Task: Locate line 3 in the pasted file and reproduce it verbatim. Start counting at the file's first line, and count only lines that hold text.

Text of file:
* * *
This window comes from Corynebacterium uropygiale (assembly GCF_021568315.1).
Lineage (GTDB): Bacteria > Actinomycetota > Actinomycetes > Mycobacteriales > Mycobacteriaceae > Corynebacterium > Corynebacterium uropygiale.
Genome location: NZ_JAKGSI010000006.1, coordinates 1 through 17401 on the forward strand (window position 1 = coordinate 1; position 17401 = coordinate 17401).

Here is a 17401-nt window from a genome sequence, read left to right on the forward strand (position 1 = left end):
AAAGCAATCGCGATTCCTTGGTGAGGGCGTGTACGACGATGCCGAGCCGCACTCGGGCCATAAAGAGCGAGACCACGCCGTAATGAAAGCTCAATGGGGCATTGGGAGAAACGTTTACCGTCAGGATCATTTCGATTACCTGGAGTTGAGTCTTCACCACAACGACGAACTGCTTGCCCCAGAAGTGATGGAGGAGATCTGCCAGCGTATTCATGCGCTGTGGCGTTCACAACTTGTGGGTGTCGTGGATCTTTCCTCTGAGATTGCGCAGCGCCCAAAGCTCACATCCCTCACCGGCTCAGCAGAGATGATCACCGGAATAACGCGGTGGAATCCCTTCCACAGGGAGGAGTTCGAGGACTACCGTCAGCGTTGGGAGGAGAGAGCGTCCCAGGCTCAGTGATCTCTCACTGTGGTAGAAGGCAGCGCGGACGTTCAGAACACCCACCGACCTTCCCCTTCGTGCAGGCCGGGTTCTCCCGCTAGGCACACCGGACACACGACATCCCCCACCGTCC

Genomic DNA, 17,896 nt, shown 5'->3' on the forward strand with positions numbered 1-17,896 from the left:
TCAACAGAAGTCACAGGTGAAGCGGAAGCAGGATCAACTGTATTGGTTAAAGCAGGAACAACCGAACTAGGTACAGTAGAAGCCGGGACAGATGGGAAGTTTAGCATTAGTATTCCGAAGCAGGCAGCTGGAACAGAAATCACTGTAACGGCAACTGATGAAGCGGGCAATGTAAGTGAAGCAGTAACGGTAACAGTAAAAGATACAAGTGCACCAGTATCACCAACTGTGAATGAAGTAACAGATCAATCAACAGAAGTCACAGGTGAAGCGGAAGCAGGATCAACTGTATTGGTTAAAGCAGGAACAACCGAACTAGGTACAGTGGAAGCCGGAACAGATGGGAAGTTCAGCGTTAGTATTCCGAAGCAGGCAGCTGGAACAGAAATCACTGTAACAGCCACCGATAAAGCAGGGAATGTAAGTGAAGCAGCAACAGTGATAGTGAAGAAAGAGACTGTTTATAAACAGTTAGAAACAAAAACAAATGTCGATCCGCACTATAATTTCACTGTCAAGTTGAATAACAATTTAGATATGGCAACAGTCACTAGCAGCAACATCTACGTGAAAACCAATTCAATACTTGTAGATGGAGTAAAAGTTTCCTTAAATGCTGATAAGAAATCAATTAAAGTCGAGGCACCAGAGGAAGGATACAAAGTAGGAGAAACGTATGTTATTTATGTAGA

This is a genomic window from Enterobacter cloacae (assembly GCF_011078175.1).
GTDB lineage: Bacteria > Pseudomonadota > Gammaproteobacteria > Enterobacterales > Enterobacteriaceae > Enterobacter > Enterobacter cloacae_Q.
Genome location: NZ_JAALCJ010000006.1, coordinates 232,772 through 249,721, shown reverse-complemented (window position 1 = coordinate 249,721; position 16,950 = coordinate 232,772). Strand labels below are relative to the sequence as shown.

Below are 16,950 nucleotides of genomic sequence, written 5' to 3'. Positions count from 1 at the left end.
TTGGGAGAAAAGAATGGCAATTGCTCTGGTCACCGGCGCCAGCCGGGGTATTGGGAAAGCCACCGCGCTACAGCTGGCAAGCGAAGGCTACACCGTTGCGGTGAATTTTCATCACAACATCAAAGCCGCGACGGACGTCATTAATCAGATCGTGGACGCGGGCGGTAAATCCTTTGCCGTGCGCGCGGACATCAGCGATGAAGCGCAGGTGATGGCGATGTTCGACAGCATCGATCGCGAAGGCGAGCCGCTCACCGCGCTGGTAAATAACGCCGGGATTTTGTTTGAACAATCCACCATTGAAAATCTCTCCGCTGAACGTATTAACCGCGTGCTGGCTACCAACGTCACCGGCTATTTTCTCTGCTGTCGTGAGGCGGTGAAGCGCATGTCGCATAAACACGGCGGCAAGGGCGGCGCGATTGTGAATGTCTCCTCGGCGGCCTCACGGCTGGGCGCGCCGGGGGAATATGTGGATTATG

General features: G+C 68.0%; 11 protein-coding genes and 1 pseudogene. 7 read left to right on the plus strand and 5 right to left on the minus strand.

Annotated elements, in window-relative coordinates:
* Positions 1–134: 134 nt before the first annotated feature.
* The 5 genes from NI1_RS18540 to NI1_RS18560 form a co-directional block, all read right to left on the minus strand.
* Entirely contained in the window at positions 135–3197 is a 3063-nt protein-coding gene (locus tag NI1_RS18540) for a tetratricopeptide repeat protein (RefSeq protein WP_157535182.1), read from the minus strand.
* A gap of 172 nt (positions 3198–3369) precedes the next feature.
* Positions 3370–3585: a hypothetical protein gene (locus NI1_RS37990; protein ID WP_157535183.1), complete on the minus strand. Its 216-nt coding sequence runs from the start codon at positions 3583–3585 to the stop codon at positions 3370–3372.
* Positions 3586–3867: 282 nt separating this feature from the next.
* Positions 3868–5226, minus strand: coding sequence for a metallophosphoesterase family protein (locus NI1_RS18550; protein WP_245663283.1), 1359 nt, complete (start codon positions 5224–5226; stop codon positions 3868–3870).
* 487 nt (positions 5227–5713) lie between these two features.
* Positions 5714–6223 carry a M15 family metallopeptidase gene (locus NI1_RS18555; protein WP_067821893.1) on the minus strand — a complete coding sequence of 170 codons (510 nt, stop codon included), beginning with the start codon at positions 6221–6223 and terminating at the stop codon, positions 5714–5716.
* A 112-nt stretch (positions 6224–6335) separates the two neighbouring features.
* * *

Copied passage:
Genome location: NZ_JAKGSI010000006.1, coordinates 1 through 17401 on the forward strand (window position 1 = coordinate 1; position 17401 = coordinate 17401).